At the beginning of last year's campaign season, I attended a fundraiser. It was for a good local man, running for an important office. I put more of my own money into the little basket than I ever had before for a politician.
Then I had a chance to chat with him, along with some of his other supporters.
After a while, he said he had to make a little speech to the party faithful. And what he said astonished me.
Almost the first words out of his mouth were along the lines of "Of course we all know that government is incompetent and inefficient." He then went on to praise the can-do efficiency of the business world. Remember that this was just at the time we were learning about the lending crisis, and a host of other private sector misjudgements, over-reachings, and dubious ethics.
I couldn't help but notice that I had just paid this guy to insult me. Working for an independent library district is working for government. As it happens, I'm proud of that work. And I put the library's efficiency, competence, and integrity up against any organization's, public or private.
I stuck around for awhile, thinking and listening. I found that my candidate's views were widely and uncritically shared by his supporters. Then I left. After thinking some more, I made some decisions.
First, I unaffiliated from the party that encourages such public statements of contempt for the people's business.
Second, I decided that when politicians stand up and say that their fundamental belief about government is that it is pathetic and stupid, I shouldn't vote for them. And I certainly won't contribute to their campaigns anymore. They're liable to provide governance that lives down to their expectations.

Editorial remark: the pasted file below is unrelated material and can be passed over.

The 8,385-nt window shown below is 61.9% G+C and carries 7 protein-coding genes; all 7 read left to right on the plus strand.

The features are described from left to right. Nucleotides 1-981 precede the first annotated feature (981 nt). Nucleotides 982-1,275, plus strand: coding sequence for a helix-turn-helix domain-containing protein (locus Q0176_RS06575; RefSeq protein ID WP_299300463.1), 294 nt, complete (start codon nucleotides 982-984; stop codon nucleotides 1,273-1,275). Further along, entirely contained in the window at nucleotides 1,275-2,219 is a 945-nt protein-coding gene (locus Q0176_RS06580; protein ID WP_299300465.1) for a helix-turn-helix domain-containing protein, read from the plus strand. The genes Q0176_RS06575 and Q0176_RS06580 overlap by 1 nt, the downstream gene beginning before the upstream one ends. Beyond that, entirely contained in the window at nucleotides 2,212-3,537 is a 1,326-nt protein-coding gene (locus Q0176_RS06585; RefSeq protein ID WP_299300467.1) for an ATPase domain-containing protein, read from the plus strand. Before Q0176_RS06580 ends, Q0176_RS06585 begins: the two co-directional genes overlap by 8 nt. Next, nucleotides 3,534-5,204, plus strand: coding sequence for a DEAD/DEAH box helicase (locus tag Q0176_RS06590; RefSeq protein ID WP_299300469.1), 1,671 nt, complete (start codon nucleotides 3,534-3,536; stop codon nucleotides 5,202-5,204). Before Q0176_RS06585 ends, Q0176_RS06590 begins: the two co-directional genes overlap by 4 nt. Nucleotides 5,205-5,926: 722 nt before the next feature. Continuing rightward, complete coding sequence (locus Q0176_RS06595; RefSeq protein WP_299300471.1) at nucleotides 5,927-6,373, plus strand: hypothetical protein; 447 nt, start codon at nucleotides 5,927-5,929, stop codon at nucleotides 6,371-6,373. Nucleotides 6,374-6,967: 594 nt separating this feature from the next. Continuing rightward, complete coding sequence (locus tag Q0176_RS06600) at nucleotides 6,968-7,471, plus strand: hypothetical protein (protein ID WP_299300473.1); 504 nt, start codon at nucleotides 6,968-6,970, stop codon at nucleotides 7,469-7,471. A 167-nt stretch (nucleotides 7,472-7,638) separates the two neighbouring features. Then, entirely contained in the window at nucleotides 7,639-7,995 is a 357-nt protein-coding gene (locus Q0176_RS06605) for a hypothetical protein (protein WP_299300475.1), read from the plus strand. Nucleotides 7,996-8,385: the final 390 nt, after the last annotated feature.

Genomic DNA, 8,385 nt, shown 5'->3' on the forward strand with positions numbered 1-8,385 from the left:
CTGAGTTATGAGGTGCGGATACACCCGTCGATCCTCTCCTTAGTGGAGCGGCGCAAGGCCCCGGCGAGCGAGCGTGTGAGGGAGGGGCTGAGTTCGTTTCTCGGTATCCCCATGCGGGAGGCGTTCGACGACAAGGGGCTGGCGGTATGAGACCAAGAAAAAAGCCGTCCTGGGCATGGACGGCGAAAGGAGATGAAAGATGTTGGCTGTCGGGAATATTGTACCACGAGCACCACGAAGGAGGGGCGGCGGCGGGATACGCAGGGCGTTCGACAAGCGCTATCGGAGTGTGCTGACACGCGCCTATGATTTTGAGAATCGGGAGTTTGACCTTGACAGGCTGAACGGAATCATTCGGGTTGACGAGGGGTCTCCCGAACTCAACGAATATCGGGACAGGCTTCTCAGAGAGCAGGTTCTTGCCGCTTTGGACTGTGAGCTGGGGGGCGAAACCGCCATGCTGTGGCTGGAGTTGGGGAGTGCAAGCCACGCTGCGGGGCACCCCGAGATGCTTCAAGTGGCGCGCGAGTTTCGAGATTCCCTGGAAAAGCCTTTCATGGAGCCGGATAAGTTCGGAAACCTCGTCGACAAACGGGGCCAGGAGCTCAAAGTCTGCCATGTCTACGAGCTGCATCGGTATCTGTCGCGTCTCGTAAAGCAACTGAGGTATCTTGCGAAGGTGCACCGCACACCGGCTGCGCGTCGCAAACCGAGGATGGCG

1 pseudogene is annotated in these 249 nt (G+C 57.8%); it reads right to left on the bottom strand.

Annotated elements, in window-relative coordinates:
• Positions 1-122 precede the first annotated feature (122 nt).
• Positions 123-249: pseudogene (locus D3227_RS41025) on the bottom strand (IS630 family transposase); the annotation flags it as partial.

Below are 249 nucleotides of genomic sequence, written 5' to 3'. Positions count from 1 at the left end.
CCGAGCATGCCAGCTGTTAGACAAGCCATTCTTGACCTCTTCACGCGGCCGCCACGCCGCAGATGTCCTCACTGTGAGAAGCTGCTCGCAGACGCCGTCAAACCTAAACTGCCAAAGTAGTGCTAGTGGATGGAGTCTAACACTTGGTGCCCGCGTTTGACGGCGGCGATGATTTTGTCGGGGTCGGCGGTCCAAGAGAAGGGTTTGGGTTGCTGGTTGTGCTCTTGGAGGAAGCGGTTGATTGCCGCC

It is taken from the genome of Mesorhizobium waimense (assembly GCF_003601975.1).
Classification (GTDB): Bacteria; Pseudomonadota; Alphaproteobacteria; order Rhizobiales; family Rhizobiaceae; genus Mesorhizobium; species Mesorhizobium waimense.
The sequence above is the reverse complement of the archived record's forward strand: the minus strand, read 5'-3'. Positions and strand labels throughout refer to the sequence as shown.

Third, I decided that from now on, I'm not going to just sit back and let people publicly undermine institutions that matter to our culture. I will defend them, because something is missing in our time: a moral sanction for the public sector.
That last phrase is lifted right out of one of my favorite author's works: Ayn Rand's "Atlas Shrugged." First published in a time when there was a lot of negative talk about the private sector (1957), Rand offered a defense for capitalism, for individualism. She envisioned a world in which free and rational people proudly exchanged their time and labor for other goods and services they deemed of comparable worth.
I liked a lot of that philosophy. I still do.
But 51 years later, things have turned. Now, we uncritically accept business practices that are in fact profoundly destructive of our shared lives. And we blast the integrity and worth of the many good people whose passion lies in public service, who work intelligently and effectively to build systems that allow both individuals and communities to thrive.
Productivity should indeed be encouraged, acknowledged, and rewarded. But intelligence, passion, and competence can be found -- or are notable by their absence -- in both public and private sectors.
I've learned that while people think they understand private sector pricing (costs plus profit), they are completely befuddled by public sector cost-accounting. Most citizens have no idea what the job of government really is. Nor do they know what it costs, or what value is secured thereby.
So here's this week's radical thought: if we want good lives, we need to have an environment in which both business and government are valued, supported, and held accountable. Otherwise, we're ideologues, saying things just because they're expected of us, and heedless of the damage we do.
LaRue's Views are his own.
Unless I say so, the views expressed here are mine and mine alone. They may be quoted elsewhere, so long as you give attribution. The dates are (at least according my records) the dates of publication in one of the above print newspapers.
All of the mistakes are of course my own responsibility.